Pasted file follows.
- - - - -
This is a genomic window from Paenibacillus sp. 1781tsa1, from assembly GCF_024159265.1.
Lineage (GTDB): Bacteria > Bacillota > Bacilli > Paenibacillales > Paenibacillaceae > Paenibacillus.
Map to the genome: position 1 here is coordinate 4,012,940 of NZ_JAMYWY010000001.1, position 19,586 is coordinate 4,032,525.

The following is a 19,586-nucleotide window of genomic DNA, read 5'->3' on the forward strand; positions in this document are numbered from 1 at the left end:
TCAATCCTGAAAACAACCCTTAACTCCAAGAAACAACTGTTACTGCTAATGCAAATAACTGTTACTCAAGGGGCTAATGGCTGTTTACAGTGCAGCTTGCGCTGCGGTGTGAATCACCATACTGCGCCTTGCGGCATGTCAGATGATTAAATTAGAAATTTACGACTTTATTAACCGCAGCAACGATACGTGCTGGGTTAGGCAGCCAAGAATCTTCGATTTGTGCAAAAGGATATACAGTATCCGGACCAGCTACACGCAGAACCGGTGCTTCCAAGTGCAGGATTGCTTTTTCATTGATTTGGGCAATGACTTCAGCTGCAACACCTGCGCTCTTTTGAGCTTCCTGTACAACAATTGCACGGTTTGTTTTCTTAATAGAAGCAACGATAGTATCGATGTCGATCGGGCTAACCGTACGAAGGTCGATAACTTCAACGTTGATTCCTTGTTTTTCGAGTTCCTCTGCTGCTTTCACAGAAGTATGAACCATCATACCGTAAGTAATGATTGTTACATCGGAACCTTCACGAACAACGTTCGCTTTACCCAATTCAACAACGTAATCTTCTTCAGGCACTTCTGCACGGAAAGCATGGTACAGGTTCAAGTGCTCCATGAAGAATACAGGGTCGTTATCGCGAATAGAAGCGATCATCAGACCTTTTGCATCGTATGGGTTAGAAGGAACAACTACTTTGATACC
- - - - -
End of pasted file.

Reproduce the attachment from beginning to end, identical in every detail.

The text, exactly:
This is a genomic window from Paenibacillus sp. 1781tsa1, from assembly GCF_024159265.1.
Lineage (GTDB): Bacteria > Bacillota > Bacilli > Paenibacillales > Paenibacillaceae > Paenibacillus.
Map to the genome: position 1 here is coordinate 4,012,940 of NZ_JAMYWY010000001.1, position 19,586 is coordinate 4,032,525.

The following is a 19,586-nucleotide window of genomic DNA, read 5'->3' on the forward strand; positions in this document are numbered from 1 at the left end:
TCAATCCTGAAAACAACCCTTAACTCCAAGAAACAACTGTTACTGCTAATGCAAATAACTGTTACTCAAGGGGCTAATGGCTGTTTACAGTGCAGCTTGCGCTGCGGTGTGAATCACCATACTGCGCCTTGCGGCATGTCAGATGATTAAATTAGAAATTTACGACTTTATTAACCGCAGCAACGATACGTGCTGGGTTAGGCAGCCAAGAATCTTCGATTTGTGCAAAAGGATATACAGTATCCGGACCAGCTACACGCAGAACCGGTGCTTCCAAGTGCAGGATTGCTTTTTCATTGATTTGGGCAATGACTTCAGCTGCAACACCTGCGCTCTTTTGAGCTTCCTGTACAACAATTGCACGGTTTGTTTTCTTAATAGAAGCAACGATAGTATCGATGTCGATCGGGCTAACCGTACGAAGGTCGATAACTTCAACGTTGATTCCTTGTTTTTCGAGTTCCTCTGCTGCTTTCACAGAAGTATGAACCATCATACCGTAAGTAATGATTGTTACATCGGAACCTTCACGAACAACGTTCGCTTTACCCAATTCAACAACGTAATCTTCTTCAGGCACTTCTGCACGGAAAGCATGGTACAGGTTCAAGTGCTCCATGAAGAATACAGGGTCGTTATCGCGAATAGAAGCGATCATCAGACCTTTTGCATCGTATGGGTTAGAAGGAACAACTACTTTGATACC